'Shi De' (Peace that brings happiness) "The wise understand by themselves; fools follow the reports of others." I dedicate this page to all Tibetan people who deserve their just recognition.

Tibetan Literature

Tibetan is spoken by about 5 million people in Tibet. Tibet has 3 parts - Central Tibet U-Tsang, Northern Amdo and Eastern Kham. Nowadays Tibet is has been separated and renamed as: Tibetan autonomous region, Qinghai province, in the south of Gansu province, and west of Sichuan province and north of Yunnan province. Tibetan refugees all around the world speak Tibetan - in Nepal, Northern India, Switzerland, the Americas, etc.

Of the major languages of Asia, Tibetan has the most in common with Burmese. The two languages belong to the same branch of the Sino-Tibetan family. The Tibetan alphabet dates from the 7th century A.D. It is based on the Sanskrit, having been adapted by a Tibetan minister sent to study Sanskrit in Kashmir.

Tibetan is an ancient nationality. According to historical records the ancestors of the Tibetans gathered along the banks of the middle reach of the Brahmaputra. Due to the vast grasslands and lush pastures, sheep, goat and yak were easily fed and stock breeding gradually became their main economic support. They also engaged in agriculture and highland barley, a grain that is the material of tsampa and ghee. Wheat, peas and canola are also planted. Tsampa, mutton and beef are the staple food of Tibetans. In some areas, rice and noodles are also a regular part of the diet. Tea with butter or milk, sour milk and cheese are the favorites of all Tibetans.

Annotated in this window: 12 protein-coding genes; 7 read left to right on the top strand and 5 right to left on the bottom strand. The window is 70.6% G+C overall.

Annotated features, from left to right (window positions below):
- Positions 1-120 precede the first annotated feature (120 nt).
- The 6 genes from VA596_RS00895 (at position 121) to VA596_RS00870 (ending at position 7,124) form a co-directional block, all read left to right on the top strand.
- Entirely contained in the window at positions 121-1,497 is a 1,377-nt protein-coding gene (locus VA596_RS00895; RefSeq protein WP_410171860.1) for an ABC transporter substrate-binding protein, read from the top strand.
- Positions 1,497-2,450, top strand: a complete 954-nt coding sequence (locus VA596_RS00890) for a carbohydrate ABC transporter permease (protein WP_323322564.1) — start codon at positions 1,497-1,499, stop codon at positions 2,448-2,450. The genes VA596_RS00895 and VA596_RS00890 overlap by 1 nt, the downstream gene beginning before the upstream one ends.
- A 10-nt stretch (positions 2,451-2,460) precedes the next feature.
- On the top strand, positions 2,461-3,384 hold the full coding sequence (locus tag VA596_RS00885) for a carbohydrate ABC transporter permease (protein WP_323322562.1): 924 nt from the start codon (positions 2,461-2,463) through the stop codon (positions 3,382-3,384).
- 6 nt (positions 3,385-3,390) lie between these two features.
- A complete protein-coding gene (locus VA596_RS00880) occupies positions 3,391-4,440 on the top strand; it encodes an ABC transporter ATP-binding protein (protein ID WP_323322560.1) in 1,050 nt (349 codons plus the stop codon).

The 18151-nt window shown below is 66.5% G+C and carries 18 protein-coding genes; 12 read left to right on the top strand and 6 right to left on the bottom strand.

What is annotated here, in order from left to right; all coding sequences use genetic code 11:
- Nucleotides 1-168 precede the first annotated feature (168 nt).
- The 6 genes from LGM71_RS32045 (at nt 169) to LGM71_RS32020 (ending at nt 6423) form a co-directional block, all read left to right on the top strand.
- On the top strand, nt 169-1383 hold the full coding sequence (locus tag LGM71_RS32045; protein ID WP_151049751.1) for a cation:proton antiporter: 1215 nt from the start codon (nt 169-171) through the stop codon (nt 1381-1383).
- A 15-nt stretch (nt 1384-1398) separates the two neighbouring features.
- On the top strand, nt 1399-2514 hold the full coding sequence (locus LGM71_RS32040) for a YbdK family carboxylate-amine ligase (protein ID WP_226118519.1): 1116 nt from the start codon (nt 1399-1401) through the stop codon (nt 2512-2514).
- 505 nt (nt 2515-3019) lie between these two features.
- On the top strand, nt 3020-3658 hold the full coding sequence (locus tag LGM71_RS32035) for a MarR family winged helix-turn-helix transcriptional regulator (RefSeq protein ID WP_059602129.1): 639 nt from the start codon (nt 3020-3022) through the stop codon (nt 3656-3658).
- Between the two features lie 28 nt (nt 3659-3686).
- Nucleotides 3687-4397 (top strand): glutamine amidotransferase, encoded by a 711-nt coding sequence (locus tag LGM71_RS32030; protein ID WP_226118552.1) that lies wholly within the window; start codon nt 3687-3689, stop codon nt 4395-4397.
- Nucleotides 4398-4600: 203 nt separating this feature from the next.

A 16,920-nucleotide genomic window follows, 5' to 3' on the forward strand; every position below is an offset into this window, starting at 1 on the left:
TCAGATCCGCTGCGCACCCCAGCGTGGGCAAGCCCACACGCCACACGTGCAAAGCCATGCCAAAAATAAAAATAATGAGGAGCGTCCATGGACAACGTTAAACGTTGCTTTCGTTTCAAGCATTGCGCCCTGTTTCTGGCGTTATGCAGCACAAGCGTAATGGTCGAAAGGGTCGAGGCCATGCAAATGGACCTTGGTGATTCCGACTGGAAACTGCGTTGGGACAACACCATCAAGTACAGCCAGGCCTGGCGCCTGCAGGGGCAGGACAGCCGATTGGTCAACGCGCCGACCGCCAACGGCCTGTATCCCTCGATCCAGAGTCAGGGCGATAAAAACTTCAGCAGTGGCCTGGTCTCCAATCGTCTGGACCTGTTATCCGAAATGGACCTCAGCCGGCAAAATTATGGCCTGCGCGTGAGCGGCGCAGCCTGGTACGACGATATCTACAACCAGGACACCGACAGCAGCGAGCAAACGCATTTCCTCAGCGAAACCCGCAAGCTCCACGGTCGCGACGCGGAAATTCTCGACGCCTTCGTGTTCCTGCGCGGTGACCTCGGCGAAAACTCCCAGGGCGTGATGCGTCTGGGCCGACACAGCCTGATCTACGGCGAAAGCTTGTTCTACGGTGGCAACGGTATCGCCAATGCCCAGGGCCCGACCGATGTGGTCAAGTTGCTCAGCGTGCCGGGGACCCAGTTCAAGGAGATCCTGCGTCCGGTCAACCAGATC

Tibetans have their own language and letters. The wide use of Tibetan language promotes the economic and cultural exchange between the Tibetan and their neighbors. Tibetans also have their own calendar. The exact date for the new year changes every year but its mostly around the months of February and March. The Tibetan New Year for 2004 was on February 21st. The period from the 10th century to 16th century was the golden age of Tibetan culture. Tibetan art has a dual character: on the one hand, it seems related to Indian art, with its artistic patterns and stress on deep red, blue and green; on the other, it is distinctively Tibetan, different from both the East and the West.

Herders of yaks, sheep, and goats and farmers of barley, peas, and tubers, the Tibetans sparsely inhabit a high, desolate region surrounded by mountains and barricaded on the east by the canyons of the Yangzi, Mekong, and Salween Rivers. Monba people are Tibetan people living in the Himalayas.

Indigenous Peoples' Literature Return to Indigenous Peoples' Literature

Compiled by: Glenn Welker

Copyright @ 1993-2016

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